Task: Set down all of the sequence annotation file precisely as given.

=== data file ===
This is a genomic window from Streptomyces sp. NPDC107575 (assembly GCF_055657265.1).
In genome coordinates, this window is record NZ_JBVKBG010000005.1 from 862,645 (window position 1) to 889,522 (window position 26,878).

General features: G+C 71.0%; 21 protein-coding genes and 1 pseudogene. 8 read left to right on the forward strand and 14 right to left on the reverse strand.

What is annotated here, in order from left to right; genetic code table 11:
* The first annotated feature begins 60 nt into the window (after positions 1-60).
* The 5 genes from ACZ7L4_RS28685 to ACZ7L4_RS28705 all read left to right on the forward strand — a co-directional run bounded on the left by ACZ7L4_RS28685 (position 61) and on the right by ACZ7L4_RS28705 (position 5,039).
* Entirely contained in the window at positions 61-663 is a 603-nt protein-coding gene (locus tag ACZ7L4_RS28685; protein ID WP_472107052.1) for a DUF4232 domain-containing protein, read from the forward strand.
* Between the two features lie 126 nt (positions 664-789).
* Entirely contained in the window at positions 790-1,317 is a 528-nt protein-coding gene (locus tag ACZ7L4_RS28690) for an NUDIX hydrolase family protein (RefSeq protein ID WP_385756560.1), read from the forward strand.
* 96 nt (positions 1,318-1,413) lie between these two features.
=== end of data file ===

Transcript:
This is a genomic window from Streptomyces sp. NPDC107575 (assembly GCF_055657265.1).
In genome coordinates, this window is record NZ_JBVKBG010000005.1 from 862,645 (window position 1) to 889,522 (window position 26,878).

General features: G+C 71.0%; 21 protein-coding genes and 1 pseudogene. 8 read left to right on the forward strand and 14 right to left on the reverse strand.

What is annotated here, in order from left to right; genetic code table 11:
* The first annotated feature begins 60 nt into the window (after positions 1-60).
* The 5 genes from ACZ7L4_RS28685 to ACZ7L4_RS28705 all read left to right on the forward strand — a co-directional run bounded on the left by ACZ7L4_RS28685 (position 61) and on the right by ACZ7L4_RS28705 (position 5,039).
* Entirely contained in the window at positions 61-663 is a 603-nt protein-coding gene (locus tag ACZ7L4_RS28685; protein ID WP_472107052.1) for a DUF4232 domain-containing protein, read from the forward strand.
* Between the two features lie 126 nt (positions 664-789).
* Entirely contained in the window at positions 790-1,317 is a 528-nt protein-coding gene (locus tag ACZ7L4_RS28690) for an NUDIX hydrolase family protein (RefSeq protein ID WP_385756560.1), read from the forward strand.
* 96 nt (positions 1,318-1,413) lie between these two features.